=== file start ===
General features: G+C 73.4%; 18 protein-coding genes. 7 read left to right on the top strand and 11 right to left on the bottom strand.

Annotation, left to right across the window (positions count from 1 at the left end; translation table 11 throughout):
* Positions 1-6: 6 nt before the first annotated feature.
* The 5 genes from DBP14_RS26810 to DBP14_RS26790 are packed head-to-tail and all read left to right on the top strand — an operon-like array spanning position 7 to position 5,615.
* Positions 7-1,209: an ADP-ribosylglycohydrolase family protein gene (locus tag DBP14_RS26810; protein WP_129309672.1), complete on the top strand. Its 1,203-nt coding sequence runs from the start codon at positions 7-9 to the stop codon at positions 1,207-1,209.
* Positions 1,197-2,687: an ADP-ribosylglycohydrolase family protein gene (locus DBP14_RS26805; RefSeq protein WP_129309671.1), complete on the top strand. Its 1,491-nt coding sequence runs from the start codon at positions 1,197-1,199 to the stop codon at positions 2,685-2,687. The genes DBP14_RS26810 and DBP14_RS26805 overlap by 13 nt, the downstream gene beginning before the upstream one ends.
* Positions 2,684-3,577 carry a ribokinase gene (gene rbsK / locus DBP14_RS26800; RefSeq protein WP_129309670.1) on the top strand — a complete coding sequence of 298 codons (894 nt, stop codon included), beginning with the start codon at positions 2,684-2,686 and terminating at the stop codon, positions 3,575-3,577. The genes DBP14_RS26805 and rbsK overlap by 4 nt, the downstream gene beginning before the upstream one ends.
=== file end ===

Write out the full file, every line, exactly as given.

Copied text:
General features: G+C 73.4%; 18 protein-coding genes. 7 read left to right on the top strand and 11 right to left on the bottom strand.

Annotation, left to right across the window (positions count from 1 at the left end; translation table 11 throughout):
* Positions 1-6: 6 nt before the first annotated feature.
* The 5 genes from DBP14_RS26810 to DBP14_RS26790 are packed head-to-tail and all read left to right on the top strand — an operon-like array spanning position 7 to position 5,615.
* Positions 7-1,209: an ADP-ribosylglycohydrolase family protein gene (locus tag DBP14_RS26810; protein WP_129309672.1), complete on the top strand. Its 1,203-nt coding sequence runs from the start codon at positions 7-9 to the stop codon at positions 1,207-1,209.
* Positions 1,197-2,687: an ADP-ribosylglycohydrolase family protein gene (locus DBP14_RS26805; RefSeq protein WP_129309671.1), complete on the top strand. Its 1,491-nt coding sequence runs from the start codon at positions 1,197-1,199 to the stop codon at positions 2,685-2,687. The genes DBP14_RS26810 and DBP14_RS26805 overlap by 13 nt, the downstream gene beginning before the upstream one ends.
* Positions 2,684-3,577 carry a ribokinase gene (gene rbsK / locus DBP14_RS26800; RefSeq protein WP_129309670.1) on the top strand — a complete coding sequence of 298 codons (894 nt, stop codon included), beginning with the start codon at positions 2,684-2,686 and terminating at the stop codon, positions 3,575-3,577. The genes DBP14_RS26805 and rbsK overlap by 4 nt, the downstream gene beginning before the upstream one ends.